|Name||USS Block Island|
|Namesake||Block Island Sound|
|Laid down||15 May 1941, as Mormacpenn|
|Launched||22 May 1942|
|Commissioned||9 January 1943|
|Out of service||Loaned to Royal Navy 1943-1945|
|Stricken||17 January 1947|
|Fate||Sold into merchant service 1947, scrapped in Spain in 1965|
|Commissioned||11 January 1943|
|Decommissioned||29 December 1945|
|Renamed||Initially HMS Trailer, before being named HMS Hunter, As merchant ship:Almdijk|
|Fate||Returned to United States 29 December 1945|
|Class and type||Attacker-class escort carrier|
|Length||491 ft 6 in (149.81 m)|
|Beam||105 ft (32 m)|
|Draught||26 ft (7.9 m)|
|Speed||18 knots (33 km/h; 21 mph)|
The ship was laid down on 15 May 1941 as Mormacpenn under Maritime Commission contract at Pascagoula, Mississippi, by Ingalls Shipbuilding, acquired by the United States Navy on 9 January 1943 and simultaneously transferred via the Lend-Lease program to the United Kingdom as Trailer. On 11 January 1943, the ship was renamed HMS Hunter (D80) and commissioned by the Royal Navy. In March 1945 was attached to the 21st Aircraft Carrier Squadron. She participated in Operation Jurist and Operation Tiderace in August 1945, the reoccupation of Malaya and Singapore from the Japanese.
The vessel was returned to United States' custody 29 December 1945 and sold into merchant service on 17 January 1947 as Almdijk. In October 1965 the ship was sold for scrapping in Spain.
Design and description
There were eight Attacker-class escort carriers in service with the Royal Navy during the Second World War. They were built between 1941 and 1942 by Ingalls Shipbuilding and Western Pipe & Steel shipyards in the United States, both building four ships each.
The ships had a complement of 646 men and crew accommodation was different from the normal Royal Navy's arrangements. The separate messes no longer had to prepare their own food, as everything was cooked in the galley and served cafeteria style in a central dining area. They were also equipped with a modern laundry and a barber shop. The traditional hammocks were replaced by three tier bunk beds, eighteen to a cabin which were hinged and could be tied up to provide extra space when not in use.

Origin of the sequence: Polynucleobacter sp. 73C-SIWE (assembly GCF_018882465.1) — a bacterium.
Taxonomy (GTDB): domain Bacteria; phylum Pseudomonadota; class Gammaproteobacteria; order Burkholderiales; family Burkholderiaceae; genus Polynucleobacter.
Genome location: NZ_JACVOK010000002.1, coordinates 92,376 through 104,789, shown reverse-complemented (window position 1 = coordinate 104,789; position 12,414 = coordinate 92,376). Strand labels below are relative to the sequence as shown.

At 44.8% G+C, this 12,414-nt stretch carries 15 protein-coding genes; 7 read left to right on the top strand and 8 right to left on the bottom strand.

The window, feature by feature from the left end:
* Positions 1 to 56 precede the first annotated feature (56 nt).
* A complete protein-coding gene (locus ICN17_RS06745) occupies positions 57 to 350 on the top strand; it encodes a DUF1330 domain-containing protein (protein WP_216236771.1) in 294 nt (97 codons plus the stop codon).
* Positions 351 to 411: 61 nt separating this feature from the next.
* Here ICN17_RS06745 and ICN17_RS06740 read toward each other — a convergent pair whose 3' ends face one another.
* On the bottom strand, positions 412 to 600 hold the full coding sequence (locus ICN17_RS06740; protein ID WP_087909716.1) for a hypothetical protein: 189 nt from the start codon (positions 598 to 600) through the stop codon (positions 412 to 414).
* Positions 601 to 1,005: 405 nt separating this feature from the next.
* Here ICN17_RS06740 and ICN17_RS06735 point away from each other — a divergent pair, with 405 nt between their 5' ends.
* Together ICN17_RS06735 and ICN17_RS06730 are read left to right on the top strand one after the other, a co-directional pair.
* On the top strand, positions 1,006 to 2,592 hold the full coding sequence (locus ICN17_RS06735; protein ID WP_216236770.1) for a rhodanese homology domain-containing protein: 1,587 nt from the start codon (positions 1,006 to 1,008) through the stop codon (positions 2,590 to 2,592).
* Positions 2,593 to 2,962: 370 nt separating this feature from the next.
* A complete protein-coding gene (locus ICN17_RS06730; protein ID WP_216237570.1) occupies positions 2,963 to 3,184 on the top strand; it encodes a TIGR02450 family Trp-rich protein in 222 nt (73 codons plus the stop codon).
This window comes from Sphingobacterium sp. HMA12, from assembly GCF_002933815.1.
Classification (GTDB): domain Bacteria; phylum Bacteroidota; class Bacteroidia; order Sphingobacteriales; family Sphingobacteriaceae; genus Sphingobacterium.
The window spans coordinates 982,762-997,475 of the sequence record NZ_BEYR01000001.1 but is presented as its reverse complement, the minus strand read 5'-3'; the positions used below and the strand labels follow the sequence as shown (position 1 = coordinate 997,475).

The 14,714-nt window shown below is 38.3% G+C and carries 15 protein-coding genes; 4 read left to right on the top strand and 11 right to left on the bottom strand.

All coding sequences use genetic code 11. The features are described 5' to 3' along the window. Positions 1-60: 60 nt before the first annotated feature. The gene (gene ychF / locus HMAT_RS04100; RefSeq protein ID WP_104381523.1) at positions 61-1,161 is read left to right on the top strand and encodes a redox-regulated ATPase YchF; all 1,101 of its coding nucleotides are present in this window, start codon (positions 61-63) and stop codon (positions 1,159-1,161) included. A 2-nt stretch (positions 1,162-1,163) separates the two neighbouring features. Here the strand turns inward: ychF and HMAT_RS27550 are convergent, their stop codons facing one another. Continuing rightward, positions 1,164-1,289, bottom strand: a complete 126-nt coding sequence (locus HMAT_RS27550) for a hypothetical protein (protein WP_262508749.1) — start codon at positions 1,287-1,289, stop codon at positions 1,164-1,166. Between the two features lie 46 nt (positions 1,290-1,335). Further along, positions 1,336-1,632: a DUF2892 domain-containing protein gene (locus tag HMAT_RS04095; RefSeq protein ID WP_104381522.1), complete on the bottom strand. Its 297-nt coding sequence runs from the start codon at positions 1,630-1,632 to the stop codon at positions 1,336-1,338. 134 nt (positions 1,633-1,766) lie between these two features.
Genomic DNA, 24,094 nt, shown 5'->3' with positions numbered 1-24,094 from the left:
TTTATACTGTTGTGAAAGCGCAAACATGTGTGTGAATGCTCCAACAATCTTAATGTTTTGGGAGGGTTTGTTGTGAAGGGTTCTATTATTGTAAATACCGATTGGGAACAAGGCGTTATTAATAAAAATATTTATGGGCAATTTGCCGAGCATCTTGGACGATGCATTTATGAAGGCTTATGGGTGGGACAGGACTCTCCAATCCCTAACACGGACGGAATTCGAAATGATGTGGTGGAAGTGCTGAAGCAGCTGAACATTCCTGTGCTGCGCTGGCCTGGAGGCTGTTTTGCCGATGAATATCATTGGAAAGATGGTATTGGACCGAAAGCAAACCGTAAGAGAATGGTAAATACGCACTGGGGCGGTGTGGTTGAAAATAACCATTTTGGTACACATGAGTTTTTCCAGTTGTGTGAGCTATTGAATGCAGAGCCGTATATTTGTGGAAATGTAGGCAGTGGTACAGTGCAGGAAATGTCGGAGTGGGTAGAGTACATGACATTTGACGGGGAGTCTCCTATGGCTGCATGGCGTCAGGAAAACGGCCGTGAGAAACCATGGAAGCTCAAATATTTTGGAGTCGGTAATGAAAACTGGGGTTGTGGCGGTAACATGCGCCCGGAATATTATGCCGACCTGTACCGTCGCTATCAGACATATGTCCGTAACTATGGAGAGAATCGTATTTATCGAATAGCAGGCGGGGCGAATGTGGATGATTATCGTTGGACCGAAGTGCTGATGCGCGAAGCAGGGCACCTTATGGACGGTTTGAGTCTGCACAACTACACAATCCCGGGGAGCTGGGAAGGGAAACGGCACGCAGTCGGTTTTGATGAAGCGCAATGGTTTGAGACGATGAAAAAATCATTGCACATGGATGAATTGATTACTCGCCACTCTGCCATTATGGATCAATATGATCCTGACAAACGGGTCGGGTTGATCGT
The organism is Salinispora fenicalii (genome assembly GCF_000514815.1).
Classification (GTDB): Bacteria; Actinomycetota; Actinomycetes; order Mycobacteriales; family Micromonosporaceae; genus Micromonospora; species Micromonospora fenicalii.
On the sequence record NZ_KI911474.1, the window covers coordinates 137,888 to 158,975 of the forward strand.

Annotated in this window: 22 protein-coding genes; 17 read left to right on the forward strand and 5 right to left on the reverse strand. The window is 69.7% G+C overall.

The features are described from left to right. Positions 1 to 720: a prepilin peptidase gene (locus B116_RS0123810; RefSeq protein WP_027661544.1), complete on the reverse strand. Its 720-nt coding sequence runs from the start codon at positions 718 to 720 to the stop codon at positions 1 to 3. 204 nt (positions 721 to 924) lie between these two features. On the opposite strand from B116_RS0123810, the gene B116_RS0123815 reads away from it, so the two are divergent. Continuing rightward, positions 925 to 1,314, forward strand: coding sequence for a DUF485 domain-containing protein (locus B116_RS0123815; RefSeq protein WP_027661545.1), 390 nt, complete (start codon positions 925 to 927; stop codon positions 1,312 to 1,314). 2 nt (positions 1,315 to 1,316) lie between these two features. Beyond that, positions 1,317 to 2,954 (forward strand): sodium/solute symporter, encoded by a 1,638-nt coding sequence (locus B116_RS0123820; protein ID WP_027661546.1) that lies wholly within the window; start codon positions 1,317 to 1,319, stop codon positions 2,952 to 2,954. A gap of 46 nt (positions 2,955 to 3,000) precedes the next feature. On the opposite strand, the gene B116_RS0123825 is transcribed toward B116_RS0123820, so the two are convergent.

The ships dimensions were; an overall length of 492.25 feet (150.04 m), a beam of 69.5 feet (21.2 m) and a height of 23.25 ft (7.09 m). They had a displacement of 11,420 long tons (11,600 t) at deep load. Propulsion was provided by four diesel engines connected to one shaft giving 8,500 brake horsepower (6,300 kW), which could propel the ship at 17 knots (31 km/h; 20 mph).
Aircraft facilities were a small combined bridge–flight control on the starboard side and above the 450-by-120-foot (137 by 37 m) flight deck, two aircraft lifts 42 by 34 feet (13 by 10 m), and nine arrestor wires. Aircraft could be housed in the 260-by-62-foot (79 by 19 m) hangar below the flight deck. Armament comprised two 4"/50, 5"/38 or 5"/51 in single mounts, eight 40 mm anti-aircraft guns in twin mounts and twenty-one 20 mm anti-aircraft cannon in single or twin mounts. They had the capacity for up to eighteen aircraft which could be a mixture of Grumman Martlet, Hawker Sea Hurricane, Vought F4U Corsair fighter aircraft and Fairey Swordfish or Grumman Avenger anti-submarine aircraft.
- Cocker (2008), p.79.
- Poolman (1972), pp.74–75.
- Cocker (2008), p.80.
- Cocker (2008), pp.80–81.
- Poolman (1972), p.57.
- Cocker, Maurice (2008). Aircraft-Carrying Ships of the Royal Navy. Stroud, Gloucestershire: The History Press. ISBN 978-0-7524-4633-2.
- Poolman, Kenneth (1972). Escort Carrier 1941–1945. London: Ian Allan. ISBN 0-7110-0273-8.